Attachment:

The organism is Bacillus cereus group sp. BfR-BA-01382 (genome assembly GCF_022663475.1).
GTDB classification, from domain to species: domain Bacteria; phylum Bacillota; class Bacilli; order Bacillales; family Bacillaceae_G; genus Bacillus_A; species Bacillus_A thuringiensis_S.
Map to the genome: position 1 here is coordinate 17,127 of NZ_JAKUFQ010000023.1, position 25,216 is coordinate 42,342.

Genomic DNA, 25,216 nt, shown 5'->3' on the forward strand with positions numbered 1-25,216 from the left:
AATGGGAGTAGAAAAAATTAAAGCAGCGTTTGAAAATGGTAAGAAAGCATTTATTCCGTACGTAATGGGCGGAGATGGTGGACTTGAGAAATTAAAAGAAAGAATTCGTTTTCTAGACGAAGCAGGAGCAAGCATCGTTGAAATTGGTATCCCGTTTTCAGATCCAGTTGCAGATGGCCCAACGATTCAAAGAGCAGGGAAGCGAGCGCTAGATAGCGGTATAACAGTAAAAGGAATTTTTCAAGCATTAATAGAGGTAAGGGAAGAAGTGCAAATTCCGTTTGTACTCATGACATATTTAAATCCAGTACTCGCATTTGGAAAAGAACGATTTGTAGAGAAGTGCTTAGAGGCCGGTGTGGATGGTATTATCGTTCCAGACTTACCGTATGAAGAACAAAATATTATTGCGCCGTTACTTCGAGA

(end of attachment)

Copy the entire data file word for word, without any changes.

The organism is Bacillus cereus group sp. BfR-BA-01382 (genome assembly GCF_022663475.1).
GTDB classification, from domain to species: domain Bacteria; phylum Bacillota; class Bacilli; order Bacillales; family Bacillaceae_G; genus Bacillus_A; species Bacillus_A thuringiensis_S.
Map to the genome: position 1 here is coordinate 17,127 of NZ_JAKUFQ010000023.1, position 25,216 is coordinate 42,342.

Genomic DNA, 25,216 nt, shown 5'->3' on the forward strand with positions numbered 1-25,216 from the left:
AATGGGAGTAGAAAAAATTAAAGCAGCGTTTGAAAATGGTAAGAAAGCATTTATTCCGTACGTAATGGGCGGAGATGGTGGACTTGAGAAATTAAAAGAAAGAATTCGTTTTCTAGACGAAGCAGGAGCAAGCATCGTTGAAATTGGTATCCCGTTTTCAGATCCAGTTGCAGATGGCCCAACGATTCAAAGAGCAGGGAAGCGAGCGCTAGATAGCGGTATAACAGTAAAAGGAATTTTTCAAGCATTAATAGAGGTAAGGGAAGAAGTGCAAATTCCGTTTGTACTCATGACATATTTAAATCCAGTACTCGCATTTGGAAAAGAACGATTTGTAGAGAAGTGCTTAGAGGCCGGTGTGGATGGTATTATCGTTCCAGACTTACCGTATGAAGAACAAAATATTATTGCGCCGTTACTTCGAGA